Mullaghmore historian Joe McGowan hopes Prince Charles may be shown the effects of the Famine when he visits the Co. Sligo harbor village.

McGowan is one of the few in the village who believes the visit of the prince should be private and not the public affair planned on a date between May 19 and 22.

The historian said he fears that the public visit will once again focus world attention on the death of Earl Mountbatten of Burma, the prince’s godfather and great uncle who was killed by an IRA bomb on his boat Shadow V in the harbor in 1979.

McGowan said, “That could re-focus negativity on Mullaghmore.”

Clarence House, Prince Charles’s official residence in London, has confirmed the visit to both parts of Ireland. Further details have not yet been released but it is generally assumed the prince will be the first member of the royal family to visit where Mountbatten was killed.

“Prince Charles is probably not fully aware of the past history in Mullaghmore. I would hope that during his visit he will be briefed on the numbers of people forced to sail from there on Famine coffin ships,” McGowan said.

If a visit is to be included for the prince to Eithna O’Sullivan’s prize-winning restaurant directly opposite where Mountbatten’s boat Shadow V was berthed he will have an opportunity to learn of the effects of the Famine on Mullaghmore.

There will be a pictorial exhibition of old and new Mullaghmore in the restaurant which will feature nine Famine coffin ships that sailed from Sligo to Canada.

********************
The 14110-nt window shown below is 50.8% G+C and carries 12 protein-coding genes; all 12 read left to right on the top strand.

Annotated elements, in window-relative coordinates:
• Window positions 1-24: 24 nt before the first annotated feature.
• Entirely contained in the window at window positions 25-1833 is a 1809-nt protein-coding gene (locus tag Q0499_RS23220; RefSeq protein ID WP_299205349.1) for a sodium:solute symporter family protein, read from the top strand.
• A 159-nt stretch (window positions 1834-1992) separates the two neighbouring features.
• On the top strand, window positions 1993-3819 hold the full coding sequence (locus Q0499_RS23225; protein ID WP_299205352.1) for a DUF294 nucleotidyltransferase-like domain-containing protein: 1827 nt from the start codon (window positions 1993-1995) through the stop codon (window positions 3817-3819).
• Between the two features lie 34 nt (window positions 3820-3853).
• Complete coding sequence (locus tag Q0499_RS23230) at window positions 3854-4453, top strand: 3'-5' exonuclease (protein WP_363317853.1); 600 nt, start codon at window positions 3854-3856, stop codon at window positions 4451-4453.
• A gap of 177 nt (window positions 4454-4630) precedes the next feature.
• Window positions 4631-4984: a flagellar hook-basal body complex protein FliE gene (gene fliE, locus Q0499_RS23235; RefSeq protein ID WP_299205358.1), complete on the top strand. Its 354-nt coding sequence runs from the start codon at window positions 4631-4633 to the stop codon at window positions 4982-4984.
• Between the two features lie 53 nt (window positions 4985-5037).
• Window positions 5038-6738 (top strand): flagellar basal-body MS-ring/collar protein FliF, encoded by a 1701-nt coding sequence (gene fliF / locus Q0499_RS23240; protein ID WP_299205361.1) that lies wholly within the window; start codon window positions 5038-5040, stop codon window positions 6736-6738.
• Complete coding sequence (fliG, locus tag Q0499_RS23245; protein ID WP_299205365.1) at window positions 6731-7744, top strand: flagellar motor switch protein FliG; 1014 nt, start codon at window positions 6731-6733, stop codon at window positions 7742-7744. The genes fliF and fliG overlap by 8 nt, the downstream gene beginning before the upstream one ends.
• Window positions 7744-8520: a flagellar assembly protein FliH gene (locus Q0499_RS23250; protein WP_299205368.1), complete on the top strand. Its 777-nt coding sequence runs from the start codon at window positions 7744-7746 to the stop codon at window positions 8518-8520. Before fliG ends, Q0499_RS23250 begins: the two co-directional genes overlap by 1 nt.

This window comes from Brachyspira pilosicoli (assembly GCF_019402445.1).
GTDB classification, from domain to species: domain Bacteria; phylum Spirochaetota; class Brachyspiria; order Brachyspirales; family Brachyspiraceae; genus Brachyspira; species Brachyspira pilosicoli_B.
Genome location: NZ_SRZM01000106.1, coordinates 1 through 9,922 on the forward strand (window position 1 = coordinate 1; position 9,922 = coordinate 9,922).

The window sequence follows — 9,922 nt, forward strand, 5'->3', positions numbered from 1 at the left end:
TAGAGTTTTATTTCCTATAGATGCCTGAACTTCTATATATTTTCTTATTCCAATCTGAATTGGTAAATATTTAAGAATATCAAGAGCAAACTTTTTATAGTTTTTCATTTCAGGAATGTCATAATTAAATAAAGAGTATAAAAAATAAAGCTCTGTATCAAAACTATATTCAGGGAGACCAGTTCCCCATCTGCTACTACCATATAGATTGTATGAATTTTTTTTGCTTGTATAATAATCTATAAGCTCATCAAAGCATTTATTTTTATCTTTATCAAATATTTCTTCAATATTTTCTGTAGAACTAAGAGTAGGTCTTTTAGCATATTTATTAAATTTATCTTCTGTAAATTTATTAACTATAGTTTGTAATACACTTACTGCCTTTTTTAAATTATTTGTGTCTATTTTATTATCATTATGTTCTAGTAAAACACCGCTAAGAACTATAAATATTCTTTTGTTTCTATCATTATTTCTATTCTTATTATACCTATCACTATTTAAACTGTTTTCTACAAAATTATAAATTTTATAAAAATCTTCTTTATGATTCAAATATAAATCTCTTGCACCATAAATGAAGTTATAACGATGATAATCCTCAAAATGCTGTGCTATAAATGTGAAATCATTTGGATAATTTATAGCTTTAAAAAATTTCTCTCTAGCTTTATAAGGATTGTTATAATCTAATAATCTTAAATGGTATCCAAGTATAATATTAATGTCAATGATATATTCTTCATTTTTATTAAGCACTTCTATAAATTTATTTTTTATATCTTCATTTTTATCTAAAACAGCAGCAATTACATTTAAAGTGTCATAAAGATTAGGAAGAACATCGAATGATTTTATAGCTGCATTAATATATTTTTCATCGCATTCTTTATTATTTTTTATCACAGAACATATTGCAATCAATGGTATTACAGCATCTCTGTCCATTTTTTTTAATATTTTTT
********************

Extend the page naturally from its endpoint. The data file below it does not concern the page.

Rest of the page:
Their passages were “assisted” by Lord Palmerston, who was twice prime minister of England and who built Classiebawn Castle, Lord Mountbatten’s Mullaghmore holiday home. Several people died on the ships on the way to Canada.

McGowan’s reticence about Prince Charles’s public visit is not shared by the majority of the villagers who believe the royal trip will boost Mullaghmore on the tourism map.

Grainne McHugh, who was a young nurse treating the casualties on Shadow V -- four died including Mountbatten -- in common with most locals, is delighted Charles will have an opportunity for solace at the spot where the man he called Uncle Dickie died.

Mullaghmore Active campaigner Peter McHugh believes Charles’ profile, and that he was so closely aligned to Mountbatten, will be very positive for Mullaghmore.

“We really don’t think it strange that he would want to see the area where his uncle enjoyed a lot of holiday time,” McHugh said.